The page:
Dropbox hack, TikTok’s user data confession and new Android VPN spyware
Dropbox discloses hack of 130 GitHub repositories, TikTok admits Chinese staff can access EU and UK user data, and a new Android VPN spyware. Catch all this and more in this week’s edition of Cybersecurity Weekly.
1. Dropbox admits 130 private GitHub repos copied after phishing attack
Dropbox disclosed it was a victim of a phishing campaign that allowed hackers to access 130 of its GitHub source code repositories. The threat actors impersonated the code integration and delivery CircleCI, which Dropbox uses for select internal deployment, to trick Dropbox employees into sharing their GitHub login details. The repos breached contain data mainly used by developers, such as API keys.
2. TikTok confirms Chinese staff can access UK and EU user data
3. New SandStrike spyware infects Android devices via malicious VPN app
Cybersecurity company Kaspersky has warned about a malicious VPN app infecting Android devices with spyware. Dubbed SandStrike, the spyware helps threat actors siphon data from victims’ devices, including contacts and call logs, and even connect to a remote server to gather additional commands. The booby-trapped VPN app is said to be advertised on fabricated social media accounts to lure potential victims into installing the software.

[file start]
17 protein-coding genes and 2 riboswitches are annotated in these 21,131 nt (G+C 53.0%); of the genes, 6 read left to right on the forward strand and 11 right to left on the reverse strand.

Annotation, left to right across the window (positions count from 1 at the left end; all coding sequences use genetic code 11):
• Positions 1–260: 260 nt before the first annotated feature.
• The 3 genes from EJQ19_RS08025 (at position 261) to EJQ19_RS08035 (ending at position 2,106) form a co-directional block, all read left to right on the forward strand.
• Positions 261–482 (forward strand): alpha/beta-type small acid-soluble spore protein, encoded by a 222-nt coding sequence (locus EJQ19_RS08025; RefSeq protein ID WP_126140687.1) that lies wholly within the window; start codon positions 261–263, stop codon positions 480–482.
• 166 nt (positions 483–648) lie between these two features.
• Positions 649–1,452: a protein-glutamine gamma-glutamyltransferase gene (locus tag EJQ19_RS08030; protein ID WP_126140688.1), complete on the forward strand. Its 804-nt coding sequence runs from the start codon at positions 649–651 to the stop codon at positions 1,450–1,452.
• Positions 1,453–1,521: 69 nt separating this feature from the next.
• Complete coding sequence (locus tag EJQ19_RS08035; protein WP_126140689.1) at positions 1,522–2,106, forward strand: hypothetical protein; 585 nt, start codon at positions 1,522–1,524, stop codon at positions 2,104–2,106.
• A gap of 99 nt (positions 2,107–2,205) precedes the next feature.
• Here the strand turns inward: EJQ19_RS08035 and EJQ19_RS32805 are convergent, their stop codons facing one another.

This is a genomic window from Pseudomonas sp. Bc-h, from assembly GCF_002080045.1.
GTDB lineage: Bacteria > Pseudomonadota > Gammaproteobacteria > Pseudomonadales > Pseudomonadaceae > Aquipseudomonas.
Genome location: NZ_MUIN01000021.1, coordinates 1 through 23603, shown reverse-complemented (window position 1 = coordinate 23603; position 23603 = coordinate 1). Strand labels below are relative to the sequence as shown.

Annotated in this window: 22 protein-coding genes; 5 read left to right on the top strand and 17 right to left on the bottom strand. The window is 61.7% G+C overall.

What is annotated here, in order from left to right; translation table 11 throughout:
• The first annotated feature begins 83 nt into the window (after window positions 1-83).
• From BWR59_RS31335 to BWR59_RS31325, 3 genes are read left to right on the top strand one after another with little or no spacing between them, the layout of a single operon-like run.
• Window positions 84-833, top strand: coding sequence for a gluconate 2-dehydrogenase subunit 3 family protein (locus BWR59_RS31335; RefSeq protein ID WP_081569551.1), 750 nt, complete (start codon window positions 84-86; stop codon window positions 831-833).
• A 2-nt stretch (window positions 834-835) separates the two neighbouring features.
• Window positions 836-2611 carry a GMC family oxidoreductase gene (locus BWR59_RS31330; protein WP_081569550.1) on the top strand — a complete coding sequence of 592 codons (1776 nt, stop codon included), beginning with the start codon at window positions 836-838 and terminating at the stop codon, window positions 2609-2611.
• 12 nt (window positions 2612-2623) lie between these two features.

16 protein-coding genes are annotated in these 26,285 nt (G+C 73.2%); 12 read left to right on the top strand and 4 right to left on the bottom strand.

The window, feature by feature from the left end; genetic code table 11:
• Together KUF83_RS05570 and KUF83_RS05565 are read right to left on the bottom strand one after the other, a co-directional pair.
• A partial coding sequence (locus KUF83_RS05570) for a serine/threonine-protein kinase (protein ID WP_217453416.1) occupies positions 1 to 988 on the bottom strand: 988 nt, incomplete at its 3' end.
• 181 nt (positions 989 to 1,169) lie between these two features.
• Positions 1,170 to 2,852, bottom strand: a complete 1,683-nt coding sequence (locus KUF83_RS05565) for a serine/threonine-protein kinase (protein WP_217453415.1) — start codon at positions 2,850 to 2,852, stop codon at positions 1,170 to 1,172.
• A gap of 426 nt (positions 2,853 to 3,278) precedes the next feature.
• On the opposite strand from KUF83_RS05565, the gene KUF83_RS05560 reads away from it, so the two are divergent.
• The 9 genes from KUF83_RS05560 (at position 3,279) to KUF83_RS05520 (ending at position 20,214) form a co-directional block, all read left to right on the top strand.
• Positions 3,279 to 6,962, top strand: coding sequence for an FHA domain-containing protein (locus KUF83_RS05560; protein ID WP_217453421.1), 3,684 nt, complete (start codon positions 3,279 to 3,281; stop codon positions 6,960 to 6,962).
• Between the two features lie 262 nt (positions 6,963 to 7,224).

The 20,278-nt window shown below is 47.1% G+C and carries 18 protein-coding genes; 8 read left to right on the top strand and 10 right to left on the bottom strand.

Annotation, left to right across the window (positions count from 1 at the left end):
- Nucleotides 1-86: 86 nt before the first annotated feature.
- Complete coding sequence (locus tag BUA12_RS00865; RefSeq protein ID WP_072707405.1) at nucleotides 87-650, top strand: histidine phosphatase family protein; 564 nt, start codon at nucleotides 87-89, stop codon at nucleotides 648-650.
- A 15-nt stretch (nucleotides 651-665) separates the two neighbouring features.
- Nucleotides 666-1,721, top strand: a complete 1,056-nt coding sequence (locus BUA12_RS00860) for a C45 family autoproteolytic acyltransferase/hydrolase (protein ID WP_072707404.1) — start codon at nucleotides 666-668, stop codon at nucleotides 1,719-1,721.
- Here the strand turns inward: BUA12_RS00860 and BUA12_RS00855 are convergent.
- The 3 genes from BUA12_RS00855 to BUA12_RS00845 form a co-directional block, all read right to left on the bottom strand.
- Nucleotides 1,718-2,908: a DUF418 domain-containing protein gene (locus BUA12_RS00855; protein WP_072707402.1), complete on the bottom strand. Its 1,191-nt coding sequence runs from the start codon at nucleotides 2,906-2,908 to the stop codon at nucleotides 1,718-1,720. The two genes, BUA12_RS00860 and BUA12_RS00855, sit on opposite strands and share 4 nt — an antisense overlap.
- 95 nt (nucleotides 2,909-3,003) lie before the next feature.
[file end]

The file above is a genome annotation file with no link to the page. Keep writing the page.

4. Analysts track gift cards to see how scammers use them in BEC attacks
Analytics at Cofense conducted a five-week experiment to see if they could replicate how scammers utilize gift cards in BEC (business compromise email) attacks. In one instance, they found a scammer impersonating the firm’s CEO to steal funds from a senior researcher who’s spent many years raising awareness about BEC. The analysts were particularly surprised by the swiftness in which scammers moved funds after luring a victim, with most cards stolen, re-sold and used within 24 hours.
5. Twitter brings on $8 fee, phishing emails target verified accounts
As Twitter rolls out its $8 blue tick subscription service, verified users have become the subject of email phishing attacks. BleepingComputer has come across several new phishing emails designed to steal information from verified accounts. Like most phishing emails, these emails relay a false sense of urgency, asking users to log into their Twitter account or risk suspension. The phishing workflow gathers the victim’s Twitter username and password, then proceeds to send them 2FA code via SMS.